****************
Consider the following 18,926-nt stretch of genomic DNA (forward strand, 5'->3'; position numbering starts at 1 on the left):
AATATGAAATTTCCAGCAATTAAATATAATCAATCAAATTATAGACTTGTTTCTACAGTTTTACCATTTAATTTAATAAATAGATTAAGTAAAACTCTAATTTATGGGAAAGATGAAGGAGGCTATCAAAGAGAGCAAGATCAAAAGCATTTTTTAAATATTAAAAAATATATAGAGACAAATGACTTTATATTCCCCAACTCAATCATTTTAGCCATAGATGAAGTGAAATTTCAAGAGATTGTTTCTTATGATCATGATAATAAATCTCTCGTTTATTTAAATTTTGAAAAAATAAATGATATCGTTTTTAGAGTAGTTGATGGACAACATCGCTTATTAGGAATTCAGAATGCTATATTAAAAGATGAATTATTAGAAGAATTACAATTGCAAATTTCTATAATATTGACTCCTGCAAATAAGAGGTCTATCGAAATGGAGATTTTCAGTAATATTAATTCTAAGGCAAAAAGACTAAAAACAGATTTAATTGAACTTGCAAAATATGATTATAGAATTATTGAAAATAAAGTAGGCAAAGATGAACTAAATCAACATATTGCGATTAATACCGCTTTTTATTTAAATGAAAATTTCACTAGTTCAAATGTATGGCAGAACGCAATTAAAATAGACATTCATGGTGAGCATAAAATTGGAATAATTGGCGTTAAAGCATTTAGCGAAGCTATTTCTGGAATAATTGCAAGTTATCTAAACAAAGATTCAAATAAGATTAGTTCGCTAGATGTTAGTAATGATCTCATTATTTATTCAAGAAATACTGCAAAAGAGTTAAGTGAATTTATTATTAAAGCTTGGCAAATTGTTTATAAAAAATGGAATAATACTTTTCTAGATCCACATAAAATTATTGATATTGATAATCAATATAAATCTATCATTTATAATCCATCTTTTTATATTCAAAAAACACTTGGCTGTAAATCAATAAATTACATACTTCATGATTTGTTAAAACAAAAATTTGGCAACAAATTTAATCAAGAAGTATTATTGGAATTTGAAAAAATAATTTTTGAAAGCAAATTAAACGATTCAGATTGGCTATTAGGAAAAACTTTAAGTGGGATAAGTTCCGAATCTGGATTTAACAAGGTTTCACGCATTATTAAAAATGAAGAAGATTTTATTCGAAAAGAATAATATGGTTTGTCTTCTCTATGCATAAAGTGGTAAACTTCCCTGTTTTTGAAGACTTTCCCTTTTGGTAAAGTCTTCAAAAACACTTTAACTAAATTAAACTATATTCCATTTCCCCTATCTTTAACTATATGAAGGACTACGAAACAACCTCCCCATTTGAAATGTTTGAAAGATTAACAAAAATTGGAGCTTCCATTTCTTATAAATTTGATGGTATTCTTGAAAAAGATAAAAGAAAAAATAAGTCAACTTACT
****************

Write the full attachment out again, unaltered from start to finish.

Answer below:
Consider the following 18,926-nt stretch of genomic DNA (forward strand, 5'->3'; position numbering starts at 1 on the left):
AATATGAAATTTCCAGCAATTAAATATAATCAATCAAATTATAGACTTGTTTCTACAGTTTTACCATTTAATTTAATAAATAGATTAAGTAAAACTCTAATTTATGGGAAAGATGAAGGAGGCTATCAAAGAGAGCAAGATCAAAAGCATTTTTTAAATATTAAAAAATATATAGAGACAAATGACTTTATATTCCCCAACTCAATCATTTTAGCCATAGATGAAGTGAAATTTCAAGAGATTGTTTCTTATGATCATGATAATAAATCTCTCGTTTATTTAAATTTTGAAAAAATAAATGATATCGTTTTTAGAGTAGTTGATGGACAACATCGCTTATTAGGAATTCAGAATGCTATATTAAAAGATGAATTATTAGAAGAATTACAATTGCAAATTTCTATAATATTGACTCCTGCAAATAAGAGGTCTATCGAAATGGAGATTTTCAGTAATATTAATTCTAAGGCAAAAAGACTAAAAACAGATTTAATTGAACTTGCAAAATATGATTATAGAATTATTGAAAATAAAGTAGGCAAAGATGAACTAAATCAACATATTGCGATTAATACCGCTTTTTATTTAAATGAAAATTTCACTAGTTCAAATGTATGGCAGAACGCAATTAAAATAGACATTCATGGTGAGCATAAAATTGGAATAATTGGCGTTAAAGCATTTAGCGAAGCTATTTCTGGAATAATTGCAAGTTATCTAAACAAAGATTCAAATAAGATTAGTTCGCTAGATGTTAGTAATGATCTCATTATTTATTCAAGAAATACTGCAAAAGAGTTAAGTGAATTTATTATTAAAGCTTGGCAAATTGTTTATAAAAAATGGAATAATACTTTTCTAGATCCACATAAAATTATTGATATTGATAATCAATATAAATCTATCATTTATAATCCATCTTTTTATATTCAAAAAACACTTGGCTGTAAATCAATAAATTACATACTTCATGATTTGTTAAAACAAAAATTTGGCAACAAATTTAATCAAGAAGTATTATTGGAATTTGAAAAAATAATTTTTGAAAGCAAATTAAACGATTCAGATTGGCTATTAGGAAAAACTTTAAGTGGGATAAGTTCCGAATCTGGATTTAACAAGGTTTCACGCATTATTAAAAATGAAGAAGATTTTATTCGAAAAGAATAATATGGTTTGTCTTCTCTATGCATAAAGTGGTAAACTTCCCTGTTTTTGAAGACTTTCCCTTTTGGTAAAGTCTTCAAAAACACTTTAACTAAATTAAACTATATTCCATTTCCCCTATCTTTAACTATATGAAGGACTACGAAACAACCTCCCCATTTGAAATGTTTGAAAGATTAACAAAAATTGGAGCTTCCATTTCTTATAAATTTGATGGTATTCTTGAAAAAGATAAAAGAAAAAATAAGTCAACTTACT